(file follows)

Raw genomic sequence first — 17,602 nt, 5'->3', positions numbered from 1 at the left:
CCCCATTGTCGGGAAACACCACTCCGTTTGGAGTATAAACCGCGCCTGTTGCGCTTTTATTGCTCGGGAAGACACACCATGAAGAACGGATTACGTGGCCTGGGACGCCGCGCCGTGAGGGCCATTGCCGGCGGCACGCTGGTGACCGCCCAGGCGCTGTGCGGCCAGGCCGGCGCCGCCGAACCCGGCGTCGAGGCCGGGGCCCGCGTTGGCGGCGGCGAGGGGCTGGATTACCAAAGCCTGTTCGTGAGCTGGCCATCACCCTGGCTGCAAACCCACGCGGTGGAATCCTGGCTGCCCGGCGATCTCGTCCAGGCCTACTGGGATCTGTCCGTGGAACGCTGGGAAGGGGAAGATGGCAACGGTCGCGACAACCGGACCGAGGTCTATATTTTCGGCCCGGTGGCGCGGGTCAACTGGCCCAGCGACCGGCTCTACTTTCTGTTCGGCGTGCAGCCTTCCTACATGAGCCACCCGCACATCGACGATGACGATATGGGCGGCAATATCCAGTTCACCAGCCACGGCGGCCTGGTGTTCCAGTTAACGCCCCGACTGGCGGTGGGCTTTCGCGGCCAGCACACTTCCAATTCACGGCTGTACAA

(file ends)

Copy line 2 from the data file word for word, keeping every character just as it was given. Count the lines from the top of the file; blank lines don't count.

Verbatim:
CCCCATTGTCGGGAAACACCACTCCGTTTGGAGTATAAACCGCGCCTGTTGCGCTTTTATTGCTCGGGAAGACACACCATGAAGAACGGATTACGTGGCCTGGGACGCCGCGCCGTGAGGGCCATTGCCGGCGGCACGCTGGTGACCGCCCAGGCGCTGTGCGGCCAGGCCGGCGCCGCCGAACCCGGCGTCGAGGCCGGGGCCCGCGTTGGCGGCGGCGAGGGGCTGGATTACCAAAGCCTGTTCGTGAGCTGGCCATCACCCTGGCTGCAAACCCACGCGGTGGAATCCTGGCTGCCCGGCGATCTCGTCCAGGCCTACTGGGATCTGTCCGTGGAACGCTGGGAAGGGGAAGATGGCAACGGTCGCGACAACCGGACCGAGGTCTATATTTTCGGCCCGGTGGCGCGGGTCAACTGGCCCAGCGACCGGCTCTACTTTCTGTTCGGCGTGCAGCCTTCCTACATGAGCCACCCGCACATCGACGATGACGATATGGGCGGCAATATCCAGTTCACCAGCCACGGCGGCCTGGTGTTCCAGTTAACGCCCCGACTGGCGGTGGGCTTTCGCGGCCAGCACACTTCCAATTCACGGCTGTACAA